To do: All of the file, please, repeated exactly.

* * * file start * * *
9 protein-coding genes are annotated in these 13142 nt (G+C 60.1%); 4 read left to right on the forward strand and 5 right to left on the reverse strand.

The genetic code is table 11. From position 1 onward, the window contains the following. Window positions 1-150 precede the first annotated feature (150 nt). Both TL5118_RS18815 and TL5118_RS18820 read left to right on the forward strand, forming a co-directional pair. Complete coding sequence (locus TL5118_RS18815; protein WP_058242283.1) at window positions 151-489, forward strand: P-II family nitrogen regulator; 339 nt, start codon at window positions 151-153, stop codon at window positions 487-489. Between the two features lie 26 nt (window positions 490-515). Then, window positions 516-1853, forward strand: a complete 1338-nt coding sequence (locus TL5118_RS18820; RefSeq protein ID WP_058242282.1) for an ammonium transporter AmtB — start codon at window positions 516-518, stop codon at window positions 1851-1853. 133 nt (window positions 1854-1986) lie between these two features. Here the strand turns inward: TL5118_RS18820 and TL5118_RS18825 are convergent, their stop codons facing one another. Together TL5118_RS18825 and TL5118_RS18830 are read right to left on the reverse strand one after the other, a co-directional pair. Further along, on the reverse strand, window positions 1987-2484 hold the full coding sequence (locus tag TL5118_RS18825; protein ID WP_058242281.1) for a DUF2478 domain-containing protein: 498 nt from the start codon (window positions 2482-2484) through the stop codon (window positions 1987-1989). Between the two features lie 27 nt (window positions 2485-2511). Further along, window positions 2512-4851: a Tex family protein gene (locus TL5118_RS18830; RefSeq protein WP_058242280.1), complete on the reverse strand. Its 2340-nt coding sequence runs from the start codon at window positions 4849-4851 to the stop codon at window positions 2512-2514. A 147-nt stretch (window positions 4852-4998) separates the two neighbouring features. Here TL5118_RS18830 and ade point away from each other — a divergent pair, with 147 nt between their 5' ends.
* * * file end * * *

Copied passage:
9 protein-coding genes are annotated in these 13142 nt (G+C 60.1%); 4 read left to right on the forward strand and 5 right to left on the reverse strand.

The genetic code is table 11. From position 1 onward, the window contains the following. Window positions 1-150 precede the first annotated feature (150 nt). Both TL5118_RS18815 and TL5118_RS18820 read left to right on the forward strand, forming a co-directional pair. Complete coding sequence (locus TL5118_RS18815; protein WP_058242283.1) at window positions 151-489, forward strand: P-II family nitrogen regulator; 339 nt, start codon at window positions 151-153, stop codon at window positions 487-489. Between the two features lie 26 nt (window positions 490-515). Then, window positions 516-1853, forward strand: a complete 1338-nt coding sequence (locus TL5118_RS18820; RefSeq protein ID WP_058242282.1) for an ammonium transporter AmtB — start codon at window positions 516-518, stop codon at window positions 1851-1853. 133 nt (window positions 1854-1986) lie between these two features. Here the strand turns inward: TL5118_RS18820 and TL5118_RS18825 are convergent, their stop codons facing one another. Together TL5118_RS18825 and TL5118_RS18830 are read right to left on the reverse strand one after the other, a co-directional pair. Further along, on the reverse strand, window positions 1987-2484 hold the full coding sequence (locus tag TL5118_RS18825; protein ID WP_058242281.1) for a DUF2478 domain-containing protein: 498 nt from the start codon (window positions 2482-2484) through the stop codon (window positions 1987-1989). Between the two features lie 27 nt (window positions 2485-2511). Further along, window positions 2512-4851: a Tex family protein gene (locus TL5118_RS18830; RefSeq protein WP_058242280.1), complete on the reverse strand. Its 2340-nt coding sequence runs from the start codon at window positions 4849-4851 to the stop codon at window positions 2512-2514. A 147-nt stretch (window positions 4852-4998) separates the two neighbouring features. Here TL5118_RS18830 and ade point away from each other — a divergent pair, with 147 nt between their 5' ends.